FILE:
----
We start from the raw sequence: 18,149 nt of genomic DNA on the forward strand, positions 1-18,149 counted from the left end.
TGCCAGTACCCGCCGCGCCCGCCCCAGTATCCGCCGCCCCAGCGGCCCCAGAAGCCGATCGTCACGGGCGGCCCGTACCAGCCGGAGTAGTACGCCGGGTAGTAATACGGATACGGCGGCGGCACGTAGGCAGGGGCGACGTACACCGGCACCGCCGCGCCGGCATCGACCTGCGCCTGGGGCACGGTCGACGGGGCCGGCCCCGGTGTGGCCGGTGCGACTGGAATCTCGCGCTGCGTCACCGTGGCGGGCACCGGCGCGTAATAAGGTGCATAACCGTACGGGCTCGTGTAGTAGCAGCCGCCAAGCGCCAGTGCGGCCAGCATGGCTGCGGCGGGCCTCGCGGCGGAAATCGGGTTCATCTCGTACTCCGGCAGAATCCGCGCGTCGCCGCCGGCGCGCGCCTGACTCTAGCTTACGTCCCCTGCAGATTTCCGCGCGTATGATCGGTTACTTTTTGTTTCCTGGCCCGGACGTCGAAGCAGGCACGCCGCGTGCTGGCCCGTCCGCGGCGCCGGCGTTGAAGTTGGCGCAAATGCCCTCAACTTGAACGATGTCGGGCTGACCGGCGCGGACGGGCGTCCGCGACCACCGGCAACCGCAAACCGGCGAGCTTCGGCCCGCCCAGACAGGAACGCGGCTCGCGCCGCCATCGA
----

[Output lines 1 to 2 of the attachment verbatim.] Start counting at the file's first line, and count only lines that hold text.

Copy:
We start from the raw sequence: 18,149 nt of genomic DNA on the forward strand, positions 1-18,149 counted from the left end.
TGCCAGTACCCGCCGCGCCCGCCCCAGTATCCGCCGCCCCAGCGGCCCCAGAAGCCGATCGTCACGGGCGGCCCGTACCAGCCGGAGTAGTACGCCGGGTAGTAATACGGATACGGCGGCGGCACGTAGGCAGGGGCGACGTACACCGGCACCGCCGCGCCGGCATCGACCTGCGCCTGGGGCACGGTCGACGGGGCCGGCCCCGGTGTGGCCGGTGCGACTGGAATCTCGCGCTGCGTCACCGTGGCGGGCACCGGCGCGTAATAAGGTGCATAACCGTACGGGCTCGTGTAGTAGCAGCCGCCAAGCGCCAGTGCGGCCAGCATGGCTGCGGCGGGCCTCGCGGCGGAAATCGGGTTCATCTCGTACTCCGGCAGAATCCGCGCGTCGCCGCCGGCGCGCGCCTGACTCTAGCTTACGTCCCCTGCAGATTTCCGCGCGTATGATCGGTTACTTTTTGTTTCCTGGCCCGGACGTCGAAGCAGGCACGCCGCGTGCTGGCCCGTCCGCGGCGCCGGCGTTGAAGTTGGCGCAAATGCCCTCAACTTGAACGATGTCGGGCTGACCGGCGCGGACGGGCGTCCGCGACCACCGGCAACCGCAAACCGGCGAGCTTCGGCCCGCCCAGACAGGAACGCGGCTCGCGCCGCCATCGA